When Daniel Cowan was a soccer player at George Rogers Clark High School, suffering a concussion was just par for the course. “Back then, it was just sit out of practice a couple days and you’re good to go. You might miss one game. It wasn’t a big deal,” Cowan said. Now Cowan is in a different position, coaching the GRC boys junior varsity soccer team, and concussions, he said, are something that he and coaches in all contact and collision sports are taking much more seriously.
The University of Kentucky's Darius Miller will represent the United States in the 2011 World University Games. Miller was named to the 12-member men's basketball team Wednesday following six days of tryouts at the U.S. Olympic Training Center in Colorado.
College football fans will have a voice this year in the selection of a player to receive the Paul Hornug Award. The national award, created last year by the Louisville Sports Commission to recognize the most versatile player in college football, is named for the Louisville native who excelled at several positions for Notre Dame and the Green Bay Packers.
Many young horse riders are getting their first taste of the big time this week at Kentucky Horse Park. Trailers line the parking lots, colorful golf carts decked out in U.S., Canadian, and Mexican flags speed by, and spectators brave the summer heat for a glimpse at the young talent. It's early afternoon and 17-year-old Talia Hershaft just finished a solo ride in front of the judges.
Mayor Greg Fischer announced on Wednesday that The Kentucky Derby Festival will add another week to its schedule. It’s called Give a Day and for one week before Thunder Over Louisville it asks individuals, businesses and non-profits to volunteer their service throughout the week.
The NFL lockout officially ended Monday, which means the Cincinnati Bengals are returning to Georgetown for their pre-season training camp. "I'm sure the city in general has just breathed a sigh of relief," Georgetown Mayor Everette Varney said. "If they didn't come, it would have been a huge hit for the college. Not only the revenue, but the recognition of having Georgetown's name on the national spotlight."
While the NFL owners and players continue to work on a labor agreement, Georgetown College was preparing as if the football season will go on as scheduled. Developments Thursday indicated an agreement could be reached soon that would allow the Cincinnati Bengals to hold its training camp at Georgetown College, just as the team has for the past 15 years. The camp is an important money-maker for the college, and the owners' lockout of the players has put that in jeopardy.
University of Kentucky football coach Joker Phillips is confident he has the offensive arsenal needed to take on the SEC this season. The Wildcats no longer have Derrick Locke and Randall Cobb to run and catch the ball, but Phillips says his team has worked through transitions before.
A national survey measuring horse racing bettors' satisfactions with their tracks puts all Kentucky thoroughbred tracks in the top 20 nationally with Keeneland and Churchill Downs capturing the top two spots. Ellis Park was seventh and Turfway Park was eighth.
Horse racing in Kentucky may be hurting, but it's not done fighting yet. The sport took an important step toward financial survival Thursday after the Kentucky Horse Racing Commission approved the first expanded gambling at a state horse track. Kentucky Downs, a track on the Tennessee border, had requested permission to implement a game called Instant Racing, in which players bet on past horse races using slot-like machines. “This was a big step in moving instant racing toward Ellis Park,” owner Ron Geary said Thursday.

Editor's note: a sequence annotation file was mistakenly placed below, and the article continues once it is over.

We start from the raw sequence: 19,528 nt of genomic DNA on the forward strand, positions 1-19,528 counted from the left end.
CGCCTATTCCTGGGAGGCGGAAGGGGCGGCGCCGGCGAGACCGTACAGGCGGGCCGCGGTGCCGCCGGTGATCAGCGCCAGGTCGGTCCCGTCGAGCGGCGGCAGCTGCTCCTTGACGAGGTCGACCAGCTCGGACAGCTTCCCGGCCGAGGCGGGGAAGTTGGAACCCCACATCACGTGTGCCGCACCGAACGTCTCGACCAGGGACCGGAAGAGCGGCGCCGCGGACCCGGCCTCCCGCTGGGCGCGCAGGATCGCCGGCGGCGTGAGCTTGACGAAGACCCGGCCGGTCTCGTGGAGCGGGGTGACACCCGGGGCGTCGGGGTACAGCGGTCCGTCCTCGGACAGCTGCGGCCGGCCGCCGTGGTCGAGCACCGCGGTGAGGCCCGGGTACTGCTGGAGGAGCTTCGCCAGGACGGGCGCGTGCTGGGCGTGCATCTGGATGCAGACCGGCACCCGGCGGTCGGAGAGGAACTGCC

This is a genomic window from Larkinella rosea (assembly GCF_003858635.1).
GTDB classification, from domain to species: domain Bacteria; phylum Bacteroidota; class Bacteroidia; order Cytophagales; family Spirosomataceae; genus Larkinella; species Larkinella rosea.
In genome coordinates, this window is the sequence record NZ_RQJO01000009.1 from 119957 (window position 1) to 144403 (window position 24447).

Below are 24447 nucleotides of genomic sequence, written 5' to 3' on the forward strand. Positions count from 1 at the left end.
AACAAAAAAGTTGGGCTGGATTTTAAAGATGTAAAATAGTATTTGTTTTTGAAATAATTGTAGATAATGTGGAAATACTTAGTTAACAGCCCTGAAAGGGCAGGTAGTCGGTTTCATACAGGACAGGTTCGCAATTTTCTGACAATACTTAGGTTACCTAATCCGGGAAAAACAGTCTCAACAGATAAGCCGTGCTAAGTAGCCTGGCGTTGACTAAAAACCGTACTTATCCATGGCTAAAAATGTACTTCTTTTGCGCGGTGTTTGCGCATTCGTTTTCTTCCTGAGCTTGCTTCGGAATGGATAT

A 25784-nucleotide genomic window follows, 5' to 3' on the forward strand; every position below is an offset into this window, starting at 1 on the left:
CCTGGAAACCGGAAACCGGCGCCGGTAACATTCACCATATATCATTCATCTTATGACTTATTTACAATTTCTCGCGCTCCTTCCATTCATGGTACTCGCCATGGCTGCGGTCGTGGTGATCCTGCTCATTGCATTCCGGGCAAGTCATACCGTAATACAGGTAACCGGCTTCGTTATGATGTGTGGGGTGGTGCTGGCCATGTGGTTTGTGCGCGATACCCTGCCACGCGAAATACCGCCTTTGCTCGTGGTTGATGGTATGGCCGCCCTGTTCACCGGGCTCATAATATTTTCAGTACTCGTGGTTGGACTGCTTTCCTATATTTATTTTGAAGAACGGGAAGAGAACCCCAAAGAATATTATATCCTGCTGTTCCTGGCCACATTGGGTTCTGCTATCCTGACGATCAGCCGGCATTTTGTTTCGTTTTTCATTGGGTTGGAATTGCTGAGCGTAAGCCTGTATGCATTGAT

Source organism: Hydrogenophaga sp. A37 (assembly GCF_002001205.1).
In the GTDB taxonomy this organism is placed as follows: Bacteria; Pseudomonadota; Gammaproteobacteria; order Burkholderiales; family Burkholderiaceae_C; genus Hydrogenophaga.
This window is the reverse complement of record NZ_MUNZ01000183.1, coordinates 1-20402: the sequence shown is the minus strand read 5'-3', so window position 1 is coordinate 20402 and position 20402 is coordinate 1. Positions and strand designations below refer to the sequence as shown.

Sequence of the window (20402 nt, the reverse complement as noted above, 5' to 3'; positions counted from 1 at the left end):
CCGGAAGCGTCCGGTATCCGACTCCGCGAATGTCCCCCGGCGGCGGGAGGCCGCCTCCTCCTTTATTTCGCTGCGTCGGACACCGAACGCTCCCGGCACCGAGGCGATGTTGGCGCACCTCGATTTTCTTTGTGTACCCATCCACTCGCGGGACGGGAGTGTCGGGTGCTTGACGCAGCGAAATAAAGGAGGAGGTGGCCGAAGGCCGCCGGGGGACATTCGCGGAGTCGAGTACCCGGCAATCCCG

As the NBA lockout nears the two week mark, players, managers and owners are no longer in talks about their franchises. For over thirty years, Louisville attorney J. Bruce Miller has been in talks to bring an NBA franchise to the city. But his latest attempt will most likely be his last. Bruce Miller’s law office is a hybrid of two of his fascinations: Greek culture and professional basketball. Behind his desk sits a model of the Parthenon. Strewn around his office he has basketball jerseys and other basketball paraphernalia. Miller has white hair and speaks with a slight southern twang. When I spoke to him, he was wearing an NBA lapel pin on his suit.
A University of Kentucky cheerleader was seriously injured in Rhode Island on Thursday when he fell 44 feet while teaching a gymnastics class. His father credits his training in tumbling with saving his life. Dylan Smith, 19, had been tumbling when "he kinda lost his balance" at the end of a series of moves and landed against a door that had been nailed shut, his father, Hugh Smith, said in a telephone interview. The door, on the fourth or fifth floor of the building, led only to open air. It gave way, and Dylan Smith fell out backward, Hugh Smith said.
The Kentucky Speedway offered tickets to future NASCAR races to thousands of fans who missed Saturday’s Sprint Cup Series race because of massive traffic jams that ensnared them for hours outside the racetrack. The ticket offer came Monday as a top Kentucky state lawmaker called for legislative hearings and Gov. Steve Beshear said he’ll assemble a team to explore the cause of hours-long gridlock that tarnished what should have been a triumphant day for both the track and the state.
Kentucky Speedway, which is owned and operated by Speedway Motorsports, Inc., Monday issued the following statement regarding the fan experience at Saturday’s “Quaker State 400.” Kyle Busch won the 2011 Quaker State 400. “To those fans that were not able to attend the Quaker State 400, we offer our sincerest apologies,” said Mark Simendinger, general manager, Kentucky Speedway. “We’d also like to apologize to all of our fans who endured challenging conditions during our event weekend. As we said earlier, we’re committed to working with NASCAR, state and local officials and traffic experts to address Saturday’s traffic issues to ensure that we never have this type of experience again.”
The NBA lockout is in its second week, and players are not working. And one Kentucky-based company is looking to hire the Miami Heat’s Dwayne Wade. Amid the lockout, Dwayne Wade tweeted a question. He asked if anyone was hiring. It was probably a joke, but as it turns out, there is at least one company who would like to hire the shooting guard.